Unless it’s a period piece and the actors are using Edo Period Japanese.
 I use the word “perusal” to imply thoroughness and care in reading. So many Americans today mistakenly assume the word means “to skim”. It does not, it does not, it does not. So, for the love of God, stop it! Same goes for the word “nonplussed”. If you’re not a hundred percent certain of the meaning—and even if you are (over confidence is America’s Achilles heel)—don’t use it. Chances are you’re probably mistaken.
 I eagerly await his arrival, though. For when I find him, I will surely ask, “ラオさん、何を持っていますか？”
 I have intentionally translated this in the manner that Japanese speak—namely “I was thinking about not doing” rather than the more natural “I wasn’t thinking about doing”—to make the original sentences easier to understand.
 Incidentally, while in Tôkyô I chatted up a girl from Gifu who told me that they also used the same ~nmê verb ending. Her friend from Hokkaidô had never heard it before.
It's February again which makes me wonder if there are any songs dedicated to the coldest month of the year. I can't think of any off the top of my head.
This time last year an honest to god blizzard hit Fukuoka which was a lot of fun. I cancelled my class at the uni and took my sons out to Dazaifu which tends to get two to four times as much snow as we do in the city. Keep it in mind, the next time the area is hit with a snow storm.
Anyways, February, like the other months is known by a number of names in Japanese. Nigatsu (二月, "Second Month") is the most common. Kisaragi, also pronounced Jōgetsu (如月, ") is the old name for the month according to the lunar calendar, or inreki (陰暦, literally "cloudy/shadow + calendar"). The second month was also called 如月 in China, but apparently there is no connection to the kisaragi of Japan.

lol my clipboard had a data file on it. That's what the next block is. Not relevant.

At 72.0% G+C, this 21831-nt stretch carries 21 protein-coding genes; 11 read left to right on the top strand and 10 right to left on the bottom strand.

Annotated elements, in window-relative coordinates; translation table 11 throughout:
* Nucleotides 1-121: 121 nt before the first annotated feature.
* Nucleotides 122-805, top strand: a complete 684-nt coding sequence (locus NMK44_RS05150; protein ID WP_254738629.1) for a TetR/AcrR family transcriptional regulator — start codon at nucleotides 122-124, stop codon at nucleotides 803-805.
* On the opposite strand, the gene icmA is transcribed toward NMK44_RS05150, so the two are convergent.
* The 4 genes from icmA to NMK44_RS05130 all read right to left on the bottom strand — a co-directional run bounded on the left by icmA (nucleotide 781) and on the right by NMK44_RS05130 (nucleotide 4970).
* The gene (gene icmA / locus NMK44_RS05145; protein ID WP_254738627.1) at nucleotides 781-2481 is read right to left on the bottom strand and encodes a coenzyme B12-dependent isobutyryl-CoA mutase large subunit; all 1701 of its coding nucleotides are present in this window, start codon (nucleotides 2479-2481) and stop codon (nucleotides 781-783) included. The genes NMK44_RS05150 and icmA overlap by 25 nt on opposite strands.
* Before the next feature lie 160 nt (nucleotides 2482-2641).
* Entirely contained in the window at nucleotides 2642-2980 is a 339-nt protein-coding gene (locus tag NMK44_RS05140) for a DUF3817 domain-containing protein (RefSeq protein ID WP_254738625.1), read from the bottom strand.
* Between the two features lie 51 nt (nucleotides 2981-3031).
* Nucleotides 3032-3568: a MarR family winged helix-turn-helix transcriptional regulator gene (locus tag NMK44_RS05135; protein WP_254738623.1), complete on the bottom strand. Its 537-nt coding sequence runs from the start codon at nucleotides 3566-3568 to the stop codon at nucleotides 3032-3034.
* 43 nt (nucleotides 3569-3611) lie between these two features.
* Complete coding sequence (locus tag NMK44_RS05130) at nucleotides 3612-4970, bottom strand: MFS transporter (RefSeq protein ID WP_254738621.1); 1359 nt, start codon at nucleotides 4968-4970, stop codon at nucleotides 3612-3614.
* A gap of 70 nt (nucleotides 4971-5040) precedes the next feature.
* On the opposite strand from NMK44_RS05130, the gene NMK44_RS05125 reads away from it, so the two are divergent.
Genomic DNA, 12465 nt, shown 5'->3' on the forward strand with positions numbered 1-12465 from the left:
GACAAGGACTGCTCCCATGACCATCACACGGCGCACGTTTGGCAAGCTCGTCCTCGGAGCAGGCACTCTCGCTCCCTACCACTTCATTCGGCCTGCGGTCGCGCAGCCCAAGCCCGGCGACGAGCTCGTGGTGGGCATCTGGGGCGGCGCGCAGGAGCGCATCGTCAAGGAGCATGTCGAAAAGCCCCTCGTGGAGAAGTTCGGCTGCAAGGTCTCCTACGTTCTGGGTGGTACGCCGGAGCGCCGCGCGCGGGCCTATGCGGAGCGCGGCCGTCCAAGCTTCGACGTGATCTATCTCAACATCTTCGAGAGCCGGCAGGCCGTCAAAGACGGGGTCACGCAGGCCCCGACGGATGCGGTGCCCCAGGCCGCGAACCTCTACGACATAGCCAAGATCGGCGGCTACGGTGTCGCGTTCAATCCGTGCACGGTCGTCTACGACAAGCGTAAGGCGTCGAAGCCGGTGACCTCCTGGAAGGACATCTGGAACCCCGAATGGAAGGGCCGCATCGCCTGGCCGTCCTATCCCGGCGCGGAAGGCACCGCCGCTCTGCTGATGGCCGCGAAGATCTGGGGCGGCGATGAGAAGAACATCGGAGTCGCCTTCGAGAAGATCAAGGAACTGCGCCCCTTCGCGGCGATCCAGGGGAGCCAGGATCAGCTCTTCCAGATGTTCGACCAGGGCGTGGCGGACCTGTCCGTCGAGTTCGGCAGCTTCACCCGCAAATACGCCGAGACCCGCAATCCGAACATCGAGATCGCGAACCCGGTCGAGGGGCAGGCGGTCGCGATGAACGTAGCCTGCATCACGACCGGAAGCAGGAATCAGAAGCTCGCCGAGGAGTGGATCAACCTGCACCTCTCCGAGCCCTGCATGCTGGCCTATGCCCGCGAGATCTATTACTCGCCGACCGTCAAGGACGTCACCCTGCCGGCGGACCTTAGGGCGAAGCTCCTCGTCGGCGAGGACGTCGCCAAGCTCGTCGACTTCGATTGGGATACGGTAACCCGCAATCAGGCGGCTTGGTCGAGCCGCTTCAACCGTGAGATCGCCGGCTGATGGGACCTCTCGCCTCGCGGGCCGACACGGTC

There are some theories for the origin of the name. One is that in the old lunar calendar, kisaragiwas still cold--hey, it's still cold today--and people were encouraged to wear extra layers during the month. Kisaragi can also be written 衣更着, which means to put on (着) even more (更に) clothing (衣).
Another theory is that plants and trees (草木, kusagi) put forth new buds (芽が張り出す, mi-o haridasu) during the month, so the month may have been known as kusakihariduki, which when abreviated became kisaragi.
Reigetsu (麗月, "beautiful month") is another name for the second month because everything sparkles beautifully.
Umemizuki (梅見月, "plum blossom viewing month")
Hatsuhanatsuki (初花月, "first flower month")
Yukigeduki (雪消月, "snow disappears month")
Tangetsu (短月, "short month") due to the number of days in the month
One of the nice things about living in Japan is that there is always some festival or holiday to look forward to. Unlike America where once the holiday season ends with New Year's or, ho-hum, the feast of the Epiphany on January sixth, there is a long lull in festive events, in Japan something fun is always just around the corner. Once Christmas has passed, the trees come down and up go the kadomatsu and other New Year's decorations. After the five or six-day drinking, eating, and TV-viewing binge known as O-Shôgatsu, or the Japanese New Year, comes Tôka Ebisu, a festival honoring Ebisu, the patron deity of businesses and fisheries. At around the same time, the Coming-of-Age Day celebration celebrating the entry into adulthood of the nation's twenty-year olds, is held. There is the bean-throwing exorcism known as Setsu-bun in early February, as well as a number of local festivals held in shrines and temples in the meantime.
On Sunday, I went to Fukuoka's main Ebisu shrine which is located just outside of Higashi Park. While I sometimes miss the New Year's celebrations do to travel, I always manage to get back in time to attend the Tôka Ebisu festival.
Like most other festivals held throughout the year in Japan, you'll find the usual demisé food stalls selling o-konomiyaki (below), jumbo yakitori, and so on. What makes Tôka Ebisu different, however, is the number of stalls selling good luck items featuring the seven lucky gods (Shichi Fukujin) of which Ebisu is one, talismansand other trinkets to ward off bad luck, and so on.
The festival also attracts a much different class of people. Whereas you can see many young men and women at the harvest festival Hôjoya (also known as Hôjoe), the people attending Tôka Ebisu tend to be older and "tarnished", making it an interesting place to people watch. I never fail to find the middled aged mamas of "snacks", rough-looking men who look as if Ebisu hasn't been very generous to them, and others desperate for an auspicious start to the new business year.